White Paper

Quality of the Environment in Japan 1996

Part II

Fig. 5-1-8 Attainment of Environmental Quality Standards for Suspended Particulate Matters

Fig. 5-1-8 Attainment of Environmental Quality Standards for Suspended Particulate Matters

Note: Roadside air pollution monitoring station where the sampling inlet is over the road is excluded.
Source: Environment Agency

Fig. 5-1-9 Trend of Annual Average Value for Suspended Particulate Matters

Fig. 5-1-9 Trend of Annual Average Value for Suspended Particulate Matters

Source:Environment Agency

   Meanwhile,concerning particulate matter contained in motor ve-hicle exhaust emission gases,in line with the short-term target set forth in the Central Council for Environmental Pollution Control Report of December 1989,regulation of diesel smoke that is subject to regulation has been strengthened and new regulations with respect to all particu-late matter have been implemented since 1993 and 1994. Further,also concerning the long-term target of reducing the amount of particulate matter emission from diesel-fueled vehicles by 60% or more,the pros-pect of achieving it for all vehicle types by 1999 has been secured.

  B. Soot and Dust and General Particulate Countermeasures

   Concerning soot and dust,emission standards are established for each type and scale of facility,further,in areas where facilities are con-centrated and pollution is conspicuous,still more severe special emis-sion standards have been established with respect to new and enlarged facilities.
   As countermeasures to soot and dust generating sources,aside from proper combustion management,etc.,there is dust collecting equipment. (Figure 5-1-10)
   Concerning general particulate (among“particulates”this is par-ticulate other than“designated particulate”(at present,asbestos is des-ignated by government ordinance); refer to 4 (2) A. Asbestos Counter-measures),standards concerning the structure,use and management of facilities that generate general particulate have been established such as places of accumulation and conveyors.

  (3) Studded Tire Dust Countermeasures

   Recently,automobiles equipped with studded tires in snowy and cold regions had generated a large amount of dust (hereafter called “studded tire dust”) by damaging the road,and because it has become a serious social problem on the living environment and people's health, the “Studded Tires Regulation Law” was promulgated and enforced in June 1990. As of April 1996,803 cities,towns and villages of 18 prefec-tures have been designated as regions where the use of studded tires within these regions is prohibited by the Director-General of the Envi-ronment Agency.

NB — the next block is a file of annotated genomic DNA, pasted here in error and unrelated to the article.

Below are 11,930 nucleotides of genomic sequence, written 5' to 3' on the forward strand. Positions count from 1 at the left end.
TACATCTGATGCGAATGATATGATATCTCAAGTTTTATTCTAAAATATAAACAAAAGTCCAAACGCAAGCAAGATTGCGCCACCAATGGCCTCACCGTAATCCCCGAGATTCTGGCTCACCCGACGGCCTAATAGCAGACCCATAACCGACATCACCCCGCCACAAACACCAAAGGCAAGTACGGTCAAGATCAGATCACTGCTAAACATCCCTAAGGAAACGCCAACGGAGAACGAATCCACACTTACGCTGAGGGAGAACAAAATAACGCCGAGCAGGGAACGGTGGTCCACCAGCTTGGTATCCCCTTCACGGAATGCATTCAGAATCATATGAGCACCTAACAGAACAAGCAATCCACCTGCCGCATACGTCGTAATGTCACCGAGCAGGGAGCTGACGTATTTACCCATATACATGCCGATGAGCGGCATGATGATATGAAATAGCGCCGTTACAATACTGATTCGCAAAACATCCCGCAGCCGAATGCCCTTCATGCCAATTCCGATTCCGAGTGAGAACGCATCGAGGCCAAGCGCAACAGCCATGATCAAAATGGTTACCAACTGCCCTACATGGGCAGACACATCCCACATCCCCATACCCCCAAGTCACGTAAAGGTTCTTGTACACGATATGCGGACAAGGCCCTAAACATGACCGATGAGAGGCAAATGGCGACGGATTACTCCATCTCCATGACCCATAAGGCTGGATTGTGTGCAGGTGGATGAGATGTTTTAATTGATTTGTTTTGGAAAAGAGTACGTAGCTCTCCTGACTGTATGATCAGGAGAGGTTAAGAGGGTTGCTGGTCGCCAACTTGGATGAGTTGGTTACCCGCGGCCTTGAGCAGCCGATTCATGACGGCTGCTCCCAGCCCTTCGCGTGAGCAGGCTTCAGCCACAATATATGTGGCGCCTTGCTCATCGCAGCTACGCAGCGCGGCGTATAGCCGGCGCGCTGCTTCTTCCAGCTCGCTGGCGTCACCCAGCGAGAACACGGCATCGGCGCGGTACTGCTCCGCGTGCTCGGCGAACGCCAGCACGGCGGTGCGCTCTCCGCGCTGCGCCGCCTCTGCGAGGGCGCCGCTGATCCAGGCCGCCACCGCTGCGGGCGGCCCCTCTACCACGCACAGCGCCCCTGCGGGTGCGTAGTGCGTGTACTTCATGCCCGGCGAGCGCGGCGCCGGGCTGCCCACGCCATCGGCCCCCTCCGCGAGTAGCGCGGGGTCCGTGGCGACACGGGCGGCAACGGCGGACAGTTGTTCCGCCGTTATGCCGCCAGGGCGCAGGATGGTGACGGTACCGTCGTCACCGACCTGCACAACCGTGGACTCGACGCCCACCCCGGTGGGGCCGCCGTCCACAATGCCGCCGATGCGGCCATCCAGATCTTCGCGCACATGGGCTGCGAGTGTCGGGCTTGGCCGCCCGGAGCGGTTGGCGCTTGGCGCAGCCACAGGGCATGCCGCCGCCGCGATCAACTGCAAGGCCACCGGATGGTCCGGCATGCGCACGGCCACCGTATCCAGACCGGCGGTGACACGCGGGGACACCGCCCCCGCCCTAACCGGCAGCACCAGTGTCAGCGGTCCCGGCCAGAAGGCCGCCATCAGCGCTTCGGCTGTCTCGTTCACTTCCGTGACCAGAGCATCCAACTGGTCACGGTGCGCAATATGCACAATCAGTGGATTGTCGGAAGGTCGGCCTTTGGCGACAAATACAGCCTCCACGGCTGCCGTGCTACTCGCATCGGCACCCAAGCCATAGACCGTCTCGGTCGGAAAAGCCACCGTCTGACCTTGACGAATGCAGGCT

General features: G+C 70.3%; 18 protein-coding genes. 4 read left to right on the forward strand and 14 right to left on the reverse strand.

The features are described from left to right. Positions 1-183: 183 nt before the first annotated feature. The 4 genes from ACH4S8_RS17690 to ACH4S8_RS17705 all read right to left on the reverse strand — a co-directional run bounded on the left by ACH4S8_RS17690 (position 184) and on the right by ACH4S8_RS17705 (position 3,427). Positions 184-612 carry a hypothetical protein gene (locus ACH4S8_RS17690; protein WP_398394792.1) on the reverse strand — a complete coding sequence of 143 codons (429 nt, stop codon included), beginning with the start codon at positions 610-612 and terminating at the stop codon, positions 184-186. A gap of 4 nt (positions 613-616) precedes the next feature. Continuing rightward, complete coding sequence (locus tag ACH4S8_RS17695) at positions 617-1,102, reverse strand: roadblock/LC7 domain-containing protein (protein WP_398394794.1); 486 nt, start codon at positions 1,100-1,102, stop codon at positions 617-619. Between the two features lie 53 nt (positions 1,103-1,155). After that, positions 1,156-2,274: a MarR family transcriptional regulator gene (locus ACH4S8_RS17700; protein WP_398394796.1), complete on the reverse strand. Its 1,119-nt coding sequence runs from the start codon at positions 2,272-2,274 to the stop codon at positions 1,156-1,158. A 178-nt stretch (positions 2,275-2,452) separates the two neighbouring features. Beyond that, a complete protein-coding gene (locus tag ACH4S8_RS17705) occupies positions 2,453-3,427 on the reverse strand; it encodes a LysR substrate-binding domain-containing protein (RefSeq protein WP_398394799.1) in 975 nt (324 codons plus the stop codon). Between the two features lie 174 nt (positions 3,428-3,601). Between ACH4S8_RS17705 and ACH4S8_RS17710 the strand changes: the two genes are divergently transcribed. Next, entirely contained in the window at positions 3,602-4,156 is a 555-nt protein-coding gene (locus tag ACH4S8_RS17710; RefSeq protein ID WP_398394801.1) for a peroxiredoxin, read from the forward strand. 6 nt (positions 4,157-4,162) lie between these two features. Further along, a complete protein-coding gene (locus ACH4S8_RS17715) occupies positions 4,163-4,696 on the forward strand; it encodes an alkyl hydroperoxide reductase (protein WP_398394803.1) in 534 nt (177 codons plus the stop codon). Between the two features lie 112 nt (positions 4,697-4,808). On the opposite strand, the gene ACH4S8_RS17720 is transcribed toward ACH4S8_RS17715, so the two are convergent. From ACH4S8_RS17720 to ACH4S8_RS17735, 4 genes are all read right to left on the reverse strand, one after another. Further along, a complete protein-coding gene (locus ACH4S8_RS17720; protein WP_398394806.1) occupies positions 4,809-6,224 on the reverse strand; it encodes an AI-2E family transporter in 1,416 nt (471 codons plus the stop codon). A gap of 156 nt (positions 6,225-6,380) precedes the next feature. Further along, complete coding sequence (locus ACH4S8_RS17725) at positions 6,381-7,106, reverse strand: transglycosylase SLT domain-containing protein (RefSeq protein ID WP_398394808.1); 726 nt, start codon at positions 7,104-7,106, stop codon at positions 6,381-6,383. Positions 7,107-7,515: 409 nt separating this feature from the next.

Further,as this law requires the national and local governments to promote and implement related measures for the prevention of the generation of studded tire dust,the Environment Agency made pam-phlets for safety driving on frozen road surfaces and maps of designated regions,and distributed them to the prefectures concerned,and so on.

Fig. 5-1-10 State of Installation of Dust Collector

Fig. 5-1-10 State of Installation of Dust Collector

Source: Environment Agency

  (4) Sulfur Oxide Countermeasures,etc.

  A. The Present State of Air Pollution Due to Sulfur Oxides,etc.

 (A) The Changes in the Annual Average Value of Sulfur Dioxide

   The number of valid monitoring stations concerning sulfur diox-ide in FY 1994 was 1,604 general stations in 697 cities,towns and vil-lages and 92 roadside stations in 73 cities,towns and villages.
   The changes in the annual average value at continuous monitor-ing stations (1,356 general stations,42 roadside stations) in the past 10 years are given in Figure 5-1-11,and in FY 1994 it was 0.005 ppm at gen-eral stations,unchanged from FY 1993,and at roadside stations it was 0.008 ppm,higher compared to FY 1993.

Fig. 5-1-11 Trend of Annual Average Values for Sulfur Dioxide

Fig. 5-1-11 Trend of Annual Average Values for Sulfur Dioxide